IHL session in Viet Nam: Experts tackle tough questions on cyber warfare and autonomous weapons
As harsh as it may sound, what do you think is "better"? Being killed by a human being or by a robot? If international humanitarian law (IHL) applies to humans and they are obliged to respect it, what body of law prohibits armed drones or robots from killing people? In the context of cyber warfare and autonomous weapons, is IHL still relevant? Or, is it too old to adapt to the new and rapidly-changing technologies?
A range of similar thought-provoking questions were raised by representatives of States at the Southeast and Northeast Asia Session on International Humanitarian Law (SNAS) recently held in Hanoi, Viet Nam. The Session was jointly organized by the International Committee of the Red Cross (ICRC) and the Diplomatic Academy of Viet Nam (DAV) from 24 to 28 June. Close to 50 experts from 16 countries of the region participated in the five-day event that witnessed animated discussions.
Participants sought answers to crucial questions based on existing laws, such as the Treaty on the Prohibition of Nuclear Weapons of 2017. They focussed on two new methods being employed in current wars – autonomous weapon systems and cyber warfare.
The representatives agreed that no space is unregulated by the rules governing the conduct of hostilities. On the relevance of IHL in the present context, it was highlighted that history shows that any adoption of new technologies appears to challenge this body of law. However, parties to conflict need to find humanity amidst the inhumanity of armed conflict.
Participants expressed that they gained valuable perspectives from each other, the lectures and debates. The interactions saw an exchange of innovative ideas for minimizing the effects of war and enhancing cooperation among countries in the region.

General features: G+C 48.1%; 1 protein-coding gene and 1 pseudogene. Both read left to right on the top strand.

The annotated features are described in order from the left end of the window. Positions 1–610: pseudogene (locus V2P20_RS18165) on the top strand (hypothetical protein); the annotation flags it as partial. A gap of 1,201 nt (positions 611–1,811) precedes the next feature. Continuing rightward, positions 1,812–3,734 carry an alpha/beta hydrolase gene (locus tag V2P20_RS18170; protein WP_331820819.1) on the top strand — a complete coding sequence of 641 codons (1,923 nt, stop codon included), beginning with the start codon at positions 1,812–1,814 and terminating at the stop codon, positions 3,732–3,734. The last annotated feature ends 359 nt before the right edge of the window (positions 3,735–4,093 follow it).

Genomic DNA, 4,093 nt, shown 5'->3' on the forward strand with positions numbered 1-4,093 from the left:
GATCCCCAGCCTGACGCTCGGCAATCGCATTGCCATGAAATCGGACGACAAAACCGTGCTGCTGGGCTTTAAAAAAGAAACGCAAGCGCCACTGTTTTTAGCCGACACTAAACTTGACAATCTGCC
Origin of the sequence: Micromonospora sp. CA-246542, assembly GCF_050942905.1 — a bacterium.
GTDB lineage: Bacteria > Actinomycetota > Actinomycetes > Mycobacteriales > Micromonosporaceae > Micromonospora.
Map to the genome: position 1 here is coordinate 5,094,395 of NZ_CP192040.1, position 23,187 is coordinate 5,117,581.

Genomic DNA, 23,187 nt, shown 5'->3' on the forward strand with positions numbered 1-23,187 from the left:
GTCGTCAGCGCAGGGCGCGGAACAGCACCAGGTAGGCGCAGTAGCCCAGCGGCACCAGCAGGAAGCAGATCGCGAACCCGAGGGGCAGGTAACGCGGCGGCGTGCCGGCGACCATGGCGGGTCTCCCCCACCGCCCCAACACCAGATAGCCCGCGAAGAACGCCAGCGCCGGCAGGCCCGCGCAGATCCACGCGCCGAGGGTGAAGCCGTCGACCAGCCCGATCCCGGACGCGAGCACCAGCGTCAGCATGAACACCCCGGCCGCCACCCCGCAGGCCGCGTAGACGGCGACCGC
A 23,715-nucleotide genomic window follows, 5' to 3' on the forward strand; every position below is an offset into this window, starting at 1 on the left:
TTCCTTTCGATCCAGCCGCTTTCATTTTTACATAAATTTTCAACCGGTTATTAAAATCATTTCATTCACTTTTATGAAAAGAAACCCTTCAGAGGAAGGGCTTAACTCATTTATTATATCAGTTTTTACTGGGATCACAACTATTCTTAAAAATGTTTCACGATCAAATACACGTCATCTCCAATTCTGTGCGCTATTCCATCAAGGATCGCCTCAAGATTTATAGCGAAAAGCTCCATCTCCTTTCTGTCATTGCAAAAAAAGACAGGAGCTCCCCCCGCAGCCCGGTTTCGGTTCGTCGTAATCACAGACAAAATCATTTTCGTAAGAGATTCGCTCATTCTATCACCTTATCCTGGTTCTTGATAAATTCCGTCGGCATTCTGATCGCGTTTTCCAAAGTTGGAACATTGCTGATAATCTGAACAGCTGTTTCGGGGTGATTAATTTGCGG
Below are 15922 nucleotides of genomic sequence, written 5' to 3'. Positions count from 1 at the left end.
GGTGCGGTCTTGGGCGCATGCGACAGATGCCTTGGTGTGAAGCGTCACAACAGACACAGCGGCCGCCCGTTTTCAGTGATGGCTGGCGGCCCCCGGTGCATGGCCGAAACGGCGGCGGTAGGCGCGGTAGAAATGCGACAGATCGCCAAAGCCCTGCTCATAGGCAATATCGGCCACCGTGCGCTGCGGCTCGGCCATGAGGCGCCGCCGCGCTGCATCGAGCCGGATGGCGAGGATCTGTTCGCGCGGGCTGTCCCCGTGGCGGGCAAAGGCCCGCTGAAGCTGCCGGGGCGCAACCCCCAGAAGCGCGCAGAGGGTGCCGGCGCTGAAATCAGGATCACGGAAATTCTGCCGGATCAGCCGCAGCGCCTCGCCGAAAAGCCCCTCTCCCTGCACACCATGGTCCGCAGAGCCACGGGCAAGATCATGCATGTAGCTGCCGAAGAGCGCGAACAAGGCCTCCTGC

LTC Joven D Capitulo Pa, military assistant of Department of National Defense, Republic of the Philippines, appreciated the different principles and practices of IHL shared by representatives of civil society organizations. "It was a very effective way to learn as participants cited examples and we worked together on analyzing how IHL principles could be applied," he said.
For Zhang Kun, Assistant Research Fellow at the China Institute of International Studies, the sessions helped in spelling out how IHL could effectively help those affected by conflict. "As China becomes increasingly involved in international affairs, our country will also bear more responsibility toward international issues," he said.
Held annually for the last 14 years, it is significant that the SNAS was organized in Viet Nam this time. The country has experienced two major wars and witnessed many violations of humanitarian law, making it well-versed with the severe consequences of violence without limits. While 2019 marks 70 years of the four Geneva Conventions of 1949, Viet Nam celebrates 62 years of ratifying these Conventions.